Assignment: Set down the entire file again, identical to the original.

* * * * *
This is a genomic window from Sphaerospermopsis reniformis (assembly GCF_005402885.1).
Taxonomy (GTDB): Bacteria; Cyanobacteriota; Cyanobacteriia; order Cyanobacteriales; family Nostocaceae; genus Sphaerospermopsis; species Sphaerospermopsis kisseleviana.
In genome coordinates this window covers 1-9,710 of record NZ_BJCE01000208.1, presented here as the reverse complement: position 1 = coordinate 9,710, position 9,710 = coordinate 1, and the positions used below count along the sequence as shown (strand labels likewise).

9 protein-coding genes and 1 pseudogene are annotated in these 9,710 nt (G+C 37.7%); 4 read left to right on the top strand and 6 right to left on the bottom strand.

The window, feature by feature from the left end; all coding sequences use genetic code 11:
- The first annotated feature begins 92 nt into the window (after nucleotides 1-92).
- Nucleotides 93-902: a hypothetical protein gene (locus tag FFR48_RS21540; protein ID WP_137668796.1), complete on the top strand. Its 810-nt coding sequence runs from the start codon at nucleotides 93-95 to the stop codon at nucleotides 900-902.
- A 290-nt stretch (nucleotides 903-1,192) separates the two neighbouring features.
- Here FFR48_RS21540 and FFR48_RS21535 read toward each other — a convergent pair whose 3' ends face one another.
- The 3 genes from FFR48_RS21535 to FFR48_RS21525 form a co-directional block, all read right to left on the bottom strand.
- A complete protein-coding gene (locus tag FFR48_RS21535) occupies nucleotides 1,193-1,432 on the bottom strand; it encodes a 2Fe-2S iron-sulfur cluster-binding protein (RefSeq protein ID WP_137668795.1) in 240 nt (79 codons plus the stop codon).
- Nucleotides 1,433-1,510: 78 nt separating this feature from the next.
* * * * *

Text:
This is a genomic window from Sphaerospermopsis reniformis (assembly GCF_005402885.1).
Taxonomy (GTDB): Bacteria; Cyanobacteriota; Cyanobacteriia; order Cyanobacteriales; family Nostocaceae; genus Sphaerospermopsis; species Sphaerospermopsis kisseleviana.
In genome coordinates this window covers 1-9,710 of record NZ_BJCE01000208.1, presented here as the reverse complement: position 1 = coordinate 9,710, position 9,710 = coordinate 1, and the positions used below count along the sequence as shown (strand labels likewise).

9 protein-coding genes and 1 pseudogene are annotated in these 9,710 nt (G+C 37.7%); 4 read left to right on the top strand and 6 right to left on the bottom strand.

The window, feature by feature from the left end; all coding sequences use genetic code 11:
- The first annotated feature begins 92 nt into the window (after nucleotides 1-92).
- Nucleotides 93-902: a hypothetical protein gene (locus tag FFR48_RS21540; protein ID WP_137668796.1), complete on the top strand. Its 810-nt coding sequence runs from the start codon at nucleotides 93-95 to the stop codon at nucleotides 900-902.
- A 290-nt stretch (nucleotides 903-1,192) separates the two neighbouring features.
- Here FFR48_RS21540 and FFR48_RS21535 read toward each other — a convergent pair whose 3' ends face one another.
- The 3 genes from FFR48_RS21535 to FFR48_RS21525 form a co-directional block, all read right to left on the bottom strand.
- A complete protein-coding gene (locus tag FFR48_RS21535) occupies nucleotides 1,193-1,432 on the bottom strand; it encodes a 2Fe-2S iron-sulfur cluster-binding protein (RefSeq protein ID WP_137668795.1) in 240 nt (79 codons plus the stop codon).
- Nucleotides 1,433-1,510: 78 nt separating this feature from the next.